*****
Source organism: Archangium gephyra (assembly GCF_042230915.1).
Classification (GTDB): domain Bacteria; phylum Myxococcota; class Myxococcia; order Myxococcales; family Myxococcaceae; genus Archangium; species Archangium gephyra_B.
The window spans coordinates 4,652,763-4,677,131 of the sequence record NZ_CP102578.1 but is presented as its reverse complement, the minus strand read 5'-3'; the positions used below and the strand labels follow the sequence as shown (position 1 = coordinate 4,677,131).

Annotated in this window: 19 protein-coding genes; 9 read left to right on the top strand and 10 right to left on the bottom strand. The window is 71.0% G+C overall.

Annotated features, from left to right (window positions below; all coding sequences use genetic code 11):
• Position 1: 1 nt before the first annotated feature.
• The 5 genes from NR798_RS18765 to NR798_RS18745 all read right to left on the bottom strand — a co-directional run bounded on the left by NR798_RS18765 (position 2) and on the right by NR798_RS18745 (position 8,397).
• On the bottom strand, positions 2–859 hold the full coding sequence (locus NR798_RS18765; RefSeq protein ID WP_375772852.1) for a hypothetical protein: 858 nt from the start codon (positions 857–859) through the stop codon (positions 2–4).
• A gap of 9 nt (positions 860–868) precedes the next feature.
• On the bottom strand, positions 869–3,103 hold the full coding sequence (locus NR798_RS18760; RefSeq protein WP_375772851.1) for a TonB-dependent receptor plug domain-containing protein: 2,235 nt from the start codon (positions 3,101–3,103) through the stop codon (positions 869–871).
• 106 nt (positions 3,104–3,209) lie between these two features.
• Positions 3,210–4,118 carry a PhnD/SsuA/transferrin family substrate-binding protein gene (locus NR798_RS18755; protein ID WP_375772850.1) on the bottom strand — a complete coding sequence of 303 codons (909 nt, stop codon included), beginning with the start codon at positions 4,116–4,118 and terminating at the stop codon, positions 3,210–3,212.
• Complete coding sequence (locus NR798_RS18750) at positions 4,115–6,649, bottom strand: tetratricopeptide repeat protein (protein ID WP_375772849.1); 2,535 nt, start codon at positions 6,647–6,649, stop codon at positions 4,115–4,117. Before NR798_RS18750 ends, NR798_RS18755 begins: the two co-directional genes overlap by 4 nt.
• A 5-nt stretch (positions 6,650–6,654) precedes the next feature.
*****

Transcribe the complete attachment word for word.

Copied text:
Source organism: Archangium gephyra (assembly GCF_042230915.1).
Classification (GTDB): domain Bacteria; phylum Myxococcota; class Myxococcia; order Myxococcales; family Myxococcaceae; genus Archangium; species Archangium gephyra_B.
The window spans coordinates 4,652,763-4,677,131 of the sequence record NZ_CP102578.1 but is presented as its reverse complement, the minus strand read 5'-3'; the positions used below and the strand labels follow the sequence as shown (position 1 = coordinate 4,677,131).

Annotated in this window: 19 protein-coding genes; 9 read left to right on the top strand and 10 right to left on the bottom strand. The window is 71.0% G+C overall.

Annotated features, from left to right (window positions below; all coding sequences use genetic code 11):
• Position 1: 1 nt before the first annotated feature.
• The 5 genes from NR798_RS18765 to NR798_RS18745 all read right to left on the bottom strand — a co-directional run bounded on the left by NR798_RS18765 (position 2) and on the right by NR798_RS18745 (position 8,397).
• On the bottom strand, positions 2–859 hold the full coding sequence (locus NR798_RS18765; RefSeq protein ID WP_375772852.1) for a hypothetical protein: 858 nt from the start codon (positions 857–859) through the stop codon (positions 2–4).
• A gap of 9 nt (positions 860–868) precedes the next feature.
• On the bottom strand, positions 869–3,103 hold the full coding sequence (locus NR798_RS18760; RefSeq protein WP_375772851.1) for a TonB-dependent receptor plug domain-containing protein: 2,235 nt from the start codon (positions 3,101–3,103) through the stop codon (positions 869–871).
• 106 nt (positions 3,104–3,209) lie between these two features.
• Positions 3,210–4,118 carry a PhnD/SsuA/transferrin family substrate-binding protein gene (locus NR798_RS18755; protein ID WP_375772850.1) on the bottom strand — a complete coding sequence of 303 codons (909 nt, stop codon included), beginning with the start codon at positions 4,116–4,118 and terminating at the stop codon, positions 3,210–3,212.
• Complete coding sequence (locus NR798_RS18750) at positions 4,115–6,649, bottom strand: tetratricopeptide repeat protein (protein ID WP_375772849.1); 2,535 nt, start codon at positions 6,647–6,649, stop codon at positions 4,115–4,117. Before NR798_RS18750 ends, NR798_RS18755 begins: the two co-directional genes overlap by 4 nt.
• A 5-nt stretch (positions 6,650–6,654) precedes the next feature.